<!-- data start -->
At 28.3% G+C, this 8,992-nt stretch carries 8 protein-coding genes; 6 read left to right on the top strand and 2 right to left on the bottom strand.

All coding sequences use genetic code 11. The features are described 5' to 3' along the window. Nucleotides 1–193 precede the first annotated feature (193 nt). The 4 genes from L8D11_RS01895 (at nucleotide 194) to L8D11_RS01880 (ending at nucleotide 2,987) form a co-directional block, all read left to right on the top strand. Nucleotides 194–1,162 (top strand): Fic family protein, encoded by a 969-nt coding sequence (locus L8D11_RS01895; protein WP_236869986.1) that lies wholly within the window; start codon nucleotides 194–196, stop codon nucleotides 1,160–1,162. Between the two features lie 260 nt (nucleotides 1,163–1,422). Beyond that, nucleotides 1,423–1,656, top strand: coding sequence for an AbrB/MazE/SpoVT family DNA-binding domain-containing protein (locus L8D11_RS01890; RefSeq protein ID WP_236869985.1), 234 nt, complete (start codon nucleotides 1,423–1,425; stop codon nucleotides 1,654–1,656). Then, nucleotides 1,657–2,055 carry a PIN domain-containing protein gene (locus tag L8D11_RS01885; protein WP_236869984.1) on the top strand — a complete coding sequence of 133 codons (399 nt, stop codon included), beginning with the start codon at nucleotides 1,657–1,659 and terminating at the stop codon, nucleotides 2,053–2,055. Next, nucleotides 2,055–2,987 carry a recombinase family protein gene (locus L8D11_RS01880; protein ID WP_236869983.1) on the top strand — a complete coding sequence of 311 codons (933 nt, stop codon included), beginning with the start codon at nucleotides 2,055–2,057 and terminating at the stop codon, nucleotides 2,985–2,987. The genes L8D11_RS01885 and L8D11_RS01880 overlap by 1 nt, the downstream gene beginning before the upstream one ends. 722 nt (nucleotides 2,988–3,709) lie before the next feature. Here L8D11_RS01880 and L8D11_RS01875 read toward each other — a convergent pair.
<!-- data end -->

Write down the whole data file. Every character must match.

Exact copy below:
At 28.3% G+C, this 8,992-nt stretch carries 8 protein-coding genes; 6 read left to right on the top strand and 2 right to left on the bottom strand.

All coding sequences use genetic code 11. The features are described 5' to 3' along the window. Nucleotides 1–193 precede the first annotated feature (193 nt). The 4 genes from L8D11_RS01895 (at nucleotide 194) to L8D11_RS01880 (ending at nucleotide 2,987) form a co-directional block, all read left to right on the top strand. Nucleotides 194–1,162 (top strand): Fic family protein, encoded by a 969-nt coding sequence (locus L8D11_RS01895; protein WP_236869986.1) that lies wholly within the window; start codon nucleotides 194–196, stop codon nucleotides 1,160–1,162. Between the two features lie 260 nt (nucleotides 1,163–1,422). Beyond that, nucleotides 1,423–1,656, top strand: coding sequence for an AbrB/MazE/SpoVT family DNA-binding domain-containing protein (locus L8D11_RS01890; RefSeq protein ID WP_236869985.1), 234 nt, complete (start codon nucleotides 1,423–1,425; stop codon nucleotides 1,654–1,656). Then, nucleotides 1,657–2,055 carry a PIN domain-containing protein gene (locus tag L8D11_RS01885; protein WP_236869984.1) on the top strand — a complete coding sequence of 133 codons (399 nt, stop codon included), beginning with the start codon at nucleotides 1,657–1,659 and terminating at the stop codon, nucleotides 2,053–2,055. Next, nucleotides 2,055–2,987 carry a recombinase family protein gene (locus L8D11_RS01880; protein ID WP_236869983.1) on the top strand — a complete coding sequence of 311 codons (933 nt, stop codon included), beginning with the start codon at nucleotides 2,055–2,057 and terminating at the stop codon, nucleotides 2,985–2,987. The genes L8D11_RS01885 and L8D11_RS01880 overlap by 1 nt, the downstream gene beginning before the upstream one ends. 722 nt (nucleotides 2,988–3,709) lie before the next feature. Here L8D11_RS01880 and L8D11_RS01875 read toward each other — a convergent pair.